Thursday, 16 September 2021

Four Months of Horizontal Game Production

About 6 months ago, I posted a call on this blog to find folks who would be interested in building a game in a non-hierarchical organization [fr]. This led to the assembly of a team of 7 people, and to the creation of the game Phytomancer, soon to be released. This is a post-mortem of our production period, looking back on all the mistakes we made and rejoicing about the few things we did correctly!

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Tuesday, 23 March 2021

Le Phytomancien a besoin de vous !

Bonne nouvelle : la création de mon studio de jeux vidéo en coopérative va bon train ! Après de multiples péripéties que je raconterais peut-être ici, j'ai constitué un tout petit groupe de trois personnes : James, Mathieu et moi-même. Nous avons commencé par nous échauffer en créant un petit jeu sur deux jours — Q, l'As du volant — et nous passons maintenant à l'étape supérieure. Nous allons créer un jeu, commercialisation comprise, en trois mois.

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Tuesday, 23 February 2021

Lessons learned working on my card game

[This is part 5 of my Study of Digital Card Games series.]

As I mentioned at the beginning of this series, I have been working on a digital CCG for several years now. As a lover of the genre — I've been playing Magic for about 20 years, and I tried as many other CCGs as I could — I want to create a game that is truly special, and different from its competition. Time will tell if I can succeed at that! Until then, here are some lessons that I've learned working on my game.

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Tuesday, 16 February 2021

The design of CCGs

[This is part 4 of my Study of Digital Card Games series.]

Now that we have a good grasp of what the major games of the digital CCG genre are, it's time for me to do my best analyzing it. In this article I'm going to look at the common points, what defines CCGs nowadays, then the differences, where CCGs tried to innovate, and finally I'll give a shot at guessing where the next innovations can be.

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Tuesday, 9 February 2021

History of a genre, part 2: 2017 - 2020

[This is part 3 of my Study of Digital Card Games series.]

Last time we explored the rise of the digital CCG genre. Let's now go over the end of its golden years, to get a good picture of all the major card games as of today.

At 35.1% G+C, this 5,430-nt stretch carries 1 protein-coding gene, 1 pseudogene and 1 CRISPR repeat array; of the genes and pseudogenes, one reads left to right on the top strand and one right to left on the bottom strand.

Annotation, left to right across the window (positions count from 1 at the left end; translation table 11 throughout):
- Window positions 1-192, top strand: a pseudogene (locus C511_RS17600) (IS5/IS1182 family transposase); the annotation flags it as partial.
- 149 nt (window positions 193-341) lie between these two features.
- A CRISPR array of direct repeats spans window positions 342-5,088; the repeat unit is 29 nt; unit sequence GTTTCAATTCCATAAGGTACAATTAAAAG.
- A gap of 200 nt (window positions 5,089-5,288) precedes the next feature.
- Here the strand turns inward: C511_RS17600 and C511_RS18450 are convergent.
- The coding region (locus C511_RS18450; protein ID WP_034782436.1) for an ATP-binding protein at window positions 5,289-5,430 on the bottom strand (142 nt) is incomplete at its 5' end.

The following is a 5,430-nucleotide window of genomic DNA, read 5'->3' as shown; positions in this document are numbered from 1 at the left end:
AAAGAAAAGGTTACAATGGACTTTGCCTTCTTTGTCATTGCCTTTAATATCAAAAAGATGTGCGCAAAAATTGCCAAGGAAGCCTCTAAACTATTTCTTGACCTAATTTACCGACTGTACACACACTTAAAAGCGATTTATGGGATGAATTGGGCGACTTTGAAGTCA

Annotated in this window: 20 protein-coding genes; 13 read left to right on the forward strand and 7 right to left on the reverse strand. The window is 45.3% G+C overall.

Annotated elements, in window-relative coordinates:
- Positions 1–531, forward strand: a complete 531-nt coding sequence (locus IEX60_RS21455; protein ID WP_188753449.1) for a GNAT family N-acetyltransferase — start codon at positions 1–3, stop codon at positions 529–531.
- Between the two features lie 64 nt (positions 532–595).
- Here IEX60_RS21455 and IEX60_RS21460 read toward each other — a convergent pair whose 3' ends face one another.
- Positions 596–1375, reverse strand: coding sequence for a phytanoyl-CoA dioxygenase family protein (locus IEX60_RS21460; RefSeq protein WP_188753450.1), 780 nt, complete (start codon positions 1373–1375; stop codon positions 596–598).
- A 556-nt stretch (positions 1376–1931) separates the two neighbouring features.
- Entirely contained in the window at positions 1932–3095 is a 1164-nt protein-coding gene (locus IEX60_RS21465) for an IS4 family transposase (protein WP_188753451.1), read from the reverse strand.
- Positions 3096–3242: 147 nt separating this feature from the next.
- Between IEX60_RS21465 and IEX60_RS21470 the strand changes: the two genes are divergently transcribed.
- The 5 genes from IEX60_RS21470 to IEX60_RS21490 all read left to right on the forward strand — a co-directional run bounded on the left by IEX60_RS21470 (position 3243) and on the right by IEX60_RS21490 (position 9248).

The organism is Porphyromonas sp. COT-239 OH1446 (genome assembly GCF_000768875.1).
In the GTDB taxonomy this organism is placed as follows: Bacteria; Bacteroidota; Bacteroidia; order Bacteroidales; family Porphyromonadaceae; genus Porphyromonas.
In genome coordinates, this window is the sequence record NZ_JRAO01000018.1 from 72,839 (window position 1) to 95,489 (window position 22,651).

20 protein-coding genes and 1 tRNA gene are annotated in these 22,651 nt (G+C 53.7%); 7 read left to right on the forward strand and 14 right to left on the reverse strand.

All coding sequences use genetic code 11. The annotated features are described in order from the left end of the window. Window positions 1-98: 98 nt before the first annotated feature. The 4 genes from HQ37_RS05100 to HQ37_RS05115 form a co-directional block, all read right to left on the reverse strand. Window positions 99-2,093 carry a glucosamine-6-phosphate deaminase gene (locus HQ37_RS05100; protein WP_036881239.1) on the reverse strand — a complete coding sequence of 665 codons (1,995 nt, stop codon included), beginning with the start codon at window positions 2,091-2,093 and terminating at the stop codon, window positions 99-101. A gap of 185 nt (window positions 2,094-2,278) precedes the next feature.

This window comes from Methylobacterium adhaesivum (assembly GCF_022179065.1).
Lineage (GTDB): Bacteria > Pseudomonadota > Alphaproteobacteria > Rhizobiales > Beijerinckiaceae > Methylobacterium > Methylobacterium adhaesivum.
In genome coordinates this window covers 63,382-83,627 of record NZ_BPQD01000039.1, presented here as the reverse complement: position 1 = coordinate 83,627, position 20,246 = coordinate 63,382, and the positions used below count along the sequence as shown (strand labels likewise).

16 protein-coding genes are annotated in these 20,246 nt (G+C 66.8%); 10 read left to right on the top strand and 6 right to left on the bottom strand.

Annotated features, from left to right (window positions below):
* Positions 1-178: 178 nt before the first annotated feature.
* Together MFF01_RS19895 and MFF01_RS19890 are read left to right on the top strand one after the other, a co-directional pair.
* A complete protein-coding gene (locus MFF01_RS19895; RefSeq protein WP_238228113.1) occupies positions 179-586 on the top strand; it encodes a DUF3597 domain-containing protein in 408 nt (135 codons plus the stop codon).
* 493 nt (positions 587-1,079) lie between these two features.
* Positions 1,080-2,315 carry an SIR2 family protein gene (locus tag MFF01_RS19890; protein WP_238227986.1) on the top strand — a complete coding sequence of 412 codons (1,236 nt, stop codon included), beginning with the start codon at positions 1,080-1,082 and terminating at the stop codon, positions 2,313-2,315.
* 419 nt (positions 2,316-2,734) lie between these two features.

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Tuesday, 2 February 2021

History of a genre, part 1: 2002 - 2016

[This is part 2 of my Study of Digital Card Games series.]

The first notable CCG that made it to the digital space was, guess who, Magic! There have been several software allowing to play the game on a computer, but the first to embrace online play was Magic: The Gathering Online, shortened as MTGO and released in 2002. The pitch is simple: it is exactly the same game, but playable on a computer with folks from all around the globe. It is still active today.

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Tuesday, 26 January 2021

It's a Kind of Magic

[This is part 1 of my Study of Digital Card Games series.]

In my intro to this series, I said I was going to focus on card games that were digital-first. Let's start with a mandatory exception to that rule: when Magic: The Gathering was released in 1993 by Wizards of the Coast, it was not (yet) a digital card game. It is, however, the Holy Father of CCGs. It is the starting point of the genre, and thus we need to start this journey with it.

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A Study of Digital Card Games

Collectible Card Games, shortened as CCGs, are a kind of card games that I have been playing for a pretty long time. I started with the Pokémon CCG when I was about 10, then got into Magic: The Gathering a few years later. I'm still playing Magic regularly today, about 20 years after I got into it. But as soon as I started playing them, I also started creating card games. I remember working on a card game on my family's computer back when I was, what, 11 years old? Since then, the idea of creating games, and creating a card game especially, never left me.

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